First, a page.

The insights about Moroccan culture didn’t stop in the food aisle. Ben and I were also taught a few things about Islamic culture and its influence on Moroccan life. For instance, when Lachan entered the dining room, he didn’t shake Ben’s hand first as most hoteliers would in non-Muslim countries. Instead, he took Hassan’s hand because his colleague was the first person to his right. According to Islamic principles, it doesn’t matter if you’re in the presence of a president or a celebrity, you always work from right to left when shaking people’s hands. I liked this idea – it levelled everyone out and avoided the possibility of bruised egos.
The next morning, Ben and I were in for a real treat. Hassan had organised a visit to the family barn followed by a mule ride through the village. As with many country towns, the local animals were viewed purely as workers and food producers, not pets. So, none of them had names. “Cow #1”, “Cow #2” – that’ll do. We told Hassan about our pug, Chaos, who was back in Australia. He seemed find it strange that we missed dressing her up in “people clothes”, taking her to the beach and blowing raspberries on her fat belly. Come to think of it, people back home think that’s odd too!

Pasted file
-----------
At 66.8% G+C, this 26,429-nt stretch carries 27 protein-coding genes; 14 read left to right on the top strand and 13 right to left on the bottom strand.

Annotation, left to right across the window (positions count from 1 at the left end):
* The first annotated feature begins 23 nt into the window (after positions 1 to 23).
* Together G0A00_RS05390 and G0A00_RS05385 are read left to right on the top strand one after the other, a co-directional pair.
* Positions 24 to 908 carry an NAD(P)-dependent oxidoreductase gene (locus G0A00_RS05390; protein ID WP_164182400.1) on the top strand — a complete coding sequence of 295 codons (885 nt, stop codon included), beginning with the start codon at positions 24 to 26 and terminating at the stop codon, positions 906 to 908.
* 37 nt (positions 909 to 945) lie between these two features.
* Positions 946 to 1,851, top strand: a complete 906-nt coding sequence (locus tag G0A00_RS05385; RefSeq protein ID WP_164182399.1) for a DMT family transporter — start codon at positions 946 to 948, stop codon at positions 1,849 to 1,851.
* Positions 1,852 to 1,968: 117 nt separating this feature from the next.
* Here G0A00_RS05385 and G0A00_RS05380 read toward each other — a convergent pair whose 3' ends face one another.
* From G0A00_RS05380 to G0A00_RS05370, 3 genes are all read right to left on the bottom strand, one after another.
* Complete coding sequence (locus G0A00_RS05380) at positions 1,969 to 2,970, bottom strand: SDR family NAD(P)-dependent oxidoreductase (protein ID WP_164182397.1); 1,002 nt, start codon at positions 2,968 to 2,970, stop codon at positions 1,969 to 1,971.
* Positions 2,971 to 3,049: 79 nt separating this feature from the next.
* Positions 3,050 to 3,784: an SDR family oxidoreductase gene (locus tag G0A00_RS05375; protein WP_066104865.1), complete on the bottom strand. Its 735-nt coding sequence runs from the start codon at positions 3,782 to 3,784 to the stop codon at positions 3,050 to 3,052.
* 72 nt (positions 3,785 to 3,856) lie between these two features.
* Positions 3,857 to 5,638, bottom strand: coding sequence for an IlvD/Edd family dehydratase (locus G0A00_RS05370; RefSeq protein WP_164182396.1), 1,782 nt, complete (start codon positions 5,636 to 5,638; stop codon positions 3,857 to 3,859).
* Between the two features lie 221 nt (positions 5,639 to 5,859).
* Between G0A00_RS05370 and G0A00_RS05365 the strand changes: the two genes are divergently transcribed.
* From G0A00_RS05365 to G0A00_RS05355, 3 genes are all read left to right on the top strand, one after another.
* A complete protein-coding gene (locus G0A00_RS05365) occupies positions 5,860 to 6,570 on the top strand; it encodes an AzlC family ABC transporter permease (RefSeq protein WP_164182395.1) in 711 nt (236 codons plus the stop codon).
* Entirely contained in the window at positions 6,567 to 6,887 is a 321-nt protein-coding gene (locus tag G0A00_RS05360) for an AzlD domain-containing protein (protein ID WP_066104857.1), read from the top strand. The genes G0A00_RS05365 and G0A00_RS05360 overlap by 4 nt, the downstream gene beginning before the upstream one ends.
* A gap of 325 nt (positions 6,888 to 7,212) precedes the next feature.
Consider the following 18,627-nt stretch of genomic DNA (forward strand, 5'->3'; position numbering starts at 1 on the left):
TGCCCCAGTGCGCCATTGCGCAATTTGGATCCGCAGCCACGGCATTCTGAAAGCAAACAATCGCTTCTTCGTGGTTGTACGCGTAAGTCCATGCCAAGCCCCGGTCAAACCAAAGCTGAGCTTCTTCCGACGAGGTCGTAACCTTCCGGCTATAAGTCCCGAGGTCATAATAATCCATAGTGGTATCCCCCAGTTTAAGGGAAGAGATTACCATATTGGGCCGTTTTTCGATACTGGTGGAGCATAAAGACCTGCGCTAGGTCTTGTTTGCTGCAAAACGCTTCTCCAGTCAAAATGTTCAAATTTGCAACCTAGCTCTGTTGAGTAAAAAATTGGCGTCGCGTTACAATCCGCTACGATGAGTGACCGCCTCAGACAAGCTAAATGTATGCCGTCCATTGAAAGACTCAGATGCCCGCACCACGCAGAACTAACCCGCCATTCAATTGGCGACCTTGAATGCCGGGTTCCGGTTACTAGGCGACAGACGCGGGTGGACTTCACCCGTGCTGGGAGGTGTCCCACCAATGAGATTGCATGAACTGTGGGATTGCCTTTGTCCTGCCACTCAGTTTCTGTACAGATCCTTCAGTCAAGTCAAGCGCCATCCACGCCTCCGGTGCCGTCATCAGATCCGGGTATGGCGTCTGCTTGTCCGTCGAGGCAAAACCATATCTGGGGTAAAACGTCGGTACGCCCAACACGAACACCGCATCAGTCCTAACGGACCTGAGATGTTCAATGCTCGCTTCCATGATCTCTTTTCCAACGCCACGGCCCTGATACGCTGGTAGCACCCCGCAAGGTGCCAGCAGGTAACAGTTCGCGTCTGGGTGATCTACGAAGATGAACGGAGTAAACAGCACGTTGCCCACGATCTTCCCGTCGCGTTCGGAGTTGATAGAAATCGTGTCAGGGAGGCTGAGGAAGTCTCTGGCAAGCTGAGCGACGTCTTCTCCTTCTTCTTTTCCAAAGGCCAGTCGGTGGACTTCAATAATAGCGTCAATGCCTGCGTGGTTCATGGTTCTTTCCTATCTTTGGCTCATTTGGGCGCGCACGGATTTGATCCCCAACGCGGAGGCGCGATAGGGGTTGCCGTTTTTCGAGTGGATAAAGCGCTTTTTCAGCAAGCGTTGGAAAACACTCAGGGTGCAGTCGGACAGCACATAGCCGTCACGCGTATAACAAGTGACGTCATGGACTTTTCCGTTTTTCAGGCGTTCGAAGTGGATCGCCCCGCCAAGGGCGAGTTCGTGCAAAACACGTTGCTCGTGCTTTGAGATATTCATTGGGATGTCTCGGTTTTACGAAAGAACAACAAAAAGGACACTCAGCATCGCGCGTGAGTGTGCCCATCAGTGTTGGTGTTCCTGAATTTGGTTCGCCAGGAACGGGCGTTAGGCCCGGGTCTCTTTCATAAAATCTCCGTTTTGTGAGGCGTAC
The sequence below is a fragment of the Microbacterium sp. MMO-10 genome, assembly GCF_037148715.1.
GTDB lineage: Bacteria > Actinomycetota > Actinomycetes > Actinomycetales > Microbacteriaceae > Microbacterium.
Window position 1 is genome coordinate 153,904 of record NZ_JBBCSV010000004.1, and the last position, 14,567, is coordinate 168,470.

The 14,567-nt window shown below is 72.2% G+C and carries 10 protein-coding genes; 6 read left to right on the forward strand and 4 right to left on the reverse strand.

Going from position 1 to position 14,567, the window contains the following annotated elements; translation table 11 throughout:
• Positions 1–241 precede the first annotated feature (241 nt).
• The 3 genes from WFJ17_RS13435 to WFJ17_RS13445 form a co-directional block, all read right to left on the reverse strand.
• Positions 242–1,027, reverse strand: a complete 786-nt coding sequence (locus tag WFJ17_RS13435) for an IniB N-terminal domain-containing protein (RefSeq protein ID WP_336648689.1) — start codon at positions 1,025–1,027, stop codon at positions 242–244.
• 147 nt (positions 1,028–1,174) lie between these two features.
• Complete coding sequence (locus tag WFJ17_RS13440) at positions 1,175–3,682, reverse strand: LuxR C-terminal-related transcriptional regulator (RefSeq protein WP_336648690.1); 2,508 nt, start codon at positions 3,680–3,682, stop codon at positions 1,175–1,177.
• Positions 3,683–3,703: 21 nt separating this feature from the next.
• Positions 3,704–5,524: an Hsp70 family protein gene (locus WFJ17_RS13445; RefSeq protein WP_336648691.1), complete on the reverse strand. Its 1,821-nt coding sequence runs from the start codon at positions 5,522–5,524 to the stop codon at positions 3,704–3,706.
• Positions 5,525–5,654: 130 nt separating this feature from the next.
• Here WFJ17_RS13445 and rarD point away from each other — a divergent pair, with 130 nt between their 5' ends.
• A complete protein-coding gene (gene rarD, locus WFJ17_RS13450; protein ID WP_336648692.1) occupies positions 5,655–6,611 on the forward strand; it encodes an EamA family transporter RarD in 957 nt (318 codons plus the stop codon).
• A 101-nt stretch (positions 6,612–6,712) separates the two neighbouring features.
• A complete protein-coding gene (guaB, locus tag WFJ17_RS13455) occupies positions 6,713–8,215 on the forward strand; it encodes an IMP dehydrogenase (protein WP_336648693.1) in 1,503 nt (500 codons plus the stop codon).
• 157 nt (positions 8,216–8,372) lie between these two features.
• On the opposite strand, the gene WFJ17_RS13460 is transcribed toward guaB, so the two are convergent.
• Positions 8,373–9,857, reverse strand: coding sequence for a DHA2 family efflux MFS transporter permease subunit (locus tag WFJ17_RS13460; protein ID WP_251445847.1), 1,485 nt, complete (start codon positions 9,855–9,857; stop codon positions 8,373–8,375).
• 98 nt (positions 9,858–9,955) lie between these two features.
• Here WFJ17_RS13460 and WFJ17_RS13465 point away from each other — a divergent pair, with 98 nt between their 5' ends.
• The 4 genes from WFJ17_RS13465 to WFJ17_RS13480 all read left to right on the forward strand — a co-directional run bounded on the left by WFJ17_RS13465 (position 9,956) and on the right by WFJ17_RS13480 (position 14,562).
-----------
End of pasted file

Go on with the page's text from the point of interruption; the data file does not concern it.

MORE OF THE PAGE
Last but not least, Ben and I were adorned in traditional Moroccan clothing for our parting tea ceremony. Ben wore a hooded cloak (Djellaba), which made him look more like a hot, young Obi Wan Kenobi than a local. I was doused in technicolour garments until I felt like a Moroccan princess. It was a bucket list dream come true.
By the time our homestay had come to an end, Ben and I were convinced it was the best way to explore a new culture. Living with a local family gave us a precious glimpse into Moroccan life along with a chance to “get amongst it” and ask questions until our minds were buzzing with new knowledge. This interactive, off-the-beaten-track style of travel reignited our passion for adventure, blogging and photography. It was significantly more fulfilling than the passive sight-seeing and predictable mass market experiences we’d been sticking to in Europe. So, in 2016, I’ll be re-evaluating my bucket list and pursuing a grittier, more hands on approach to travel. Homestays are just the beginning.
Imlil Atlas Mountain Homestay